FreeScale to build ARM based Netbooks

Set to Challenge Intel's Dominance.

1 minute & 22 seconds read time
Freescale has had an Epiphany. They have come to the sudden realization that a netbook is just that, a netbook. It is not meant to play HD content nor is it meant to run Crysis it is meant to perform the relatively simple and routine tasks of getting on the internet, checking e-mail and office productivity work.

Now we all know that netbooks are not meant to be powerhouses; that is not the revelation that Freescale has had. What they have found is that your average smart phone could double as a netbook in term of processing and GPU power.

This has lead them to consider making an ARM based netbook to challenge Intel dominance in this new market.

Read more here.

FreeScale to build ARM based Netbooks

"People do prefer Windows and that environment," Burchers said. "I believe there will be good-better-best categories where for Intel and for Windows a user will pay a premium in price and in battery life. We want to replace the traditional Windows environment. There are iPhones; people don't ask, why can't it run the same [programs] on my iPhone? It's a different device from my computer."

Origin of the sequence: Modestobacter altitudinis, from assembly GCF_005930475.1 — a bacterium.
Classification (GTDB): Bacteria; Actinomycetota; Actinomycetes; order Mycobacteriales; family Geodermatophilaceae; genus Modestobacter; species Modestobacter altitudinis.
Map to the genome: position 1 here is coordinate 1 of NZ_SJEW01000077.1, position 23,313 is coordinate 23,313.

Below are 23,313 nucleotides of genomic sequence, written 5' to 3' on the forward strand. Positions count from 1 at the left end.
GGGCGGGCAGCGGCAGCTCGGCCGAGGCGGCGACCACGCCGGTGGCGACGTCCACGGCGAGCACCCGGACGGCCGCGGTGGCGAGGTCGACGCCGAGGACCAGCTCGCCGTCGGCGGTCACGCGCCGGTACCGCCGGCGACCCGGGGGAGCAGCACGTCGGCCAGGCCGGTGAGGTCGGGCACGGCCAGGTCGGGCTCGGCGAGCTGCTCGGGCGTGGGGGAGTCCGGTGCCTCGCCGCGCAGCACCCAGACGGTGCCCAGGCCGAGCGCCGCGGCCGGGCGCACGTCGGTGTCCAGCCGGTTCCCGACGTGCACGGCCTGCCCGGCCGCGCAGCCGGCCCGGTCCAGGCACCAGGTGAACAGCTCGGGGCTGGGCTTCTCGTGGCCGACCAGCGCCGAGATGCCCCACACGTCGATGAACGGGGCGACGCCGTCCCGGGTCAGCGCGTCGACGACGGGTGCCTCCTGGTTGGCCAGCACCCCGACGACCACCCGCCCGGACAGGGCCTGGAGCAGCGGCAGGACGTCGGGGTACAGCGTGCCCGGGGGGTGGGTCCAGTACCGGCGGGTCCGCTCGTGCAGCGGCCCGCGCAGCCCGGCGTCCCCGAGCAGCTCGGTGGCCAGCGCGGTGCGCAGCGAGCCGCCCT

At its heart, the i.MX51 is designed around a 1-GHz Cortex A8 core, ARM's most powerful, offering 1.8 times more performance per MHz than the ARM 11 core and roughly 3 times the processor performance of an iPhone, Burchers said. Because the Cortex is an integrated core, with its peripherals built into the chip, the company believes that between 6 to 8 millimeters can be shaved off of the thickness of a netbook, versus an Atom processor, he said.

A number of dedicated cores surround the main processor, allowing the processor to offload tasks that normally the core would have to process by brute force: a vector DSP unit runs MP3 playback, while OpenGL and Open VG cores process 3D and 2D graphics, respectively. Adobe recently said that it had ported its Flash technology to the OpenVG engine, meaning that the Cortex processor has dedicated hardware support for Flash-powered Web sites, which other architectures lack, he said.

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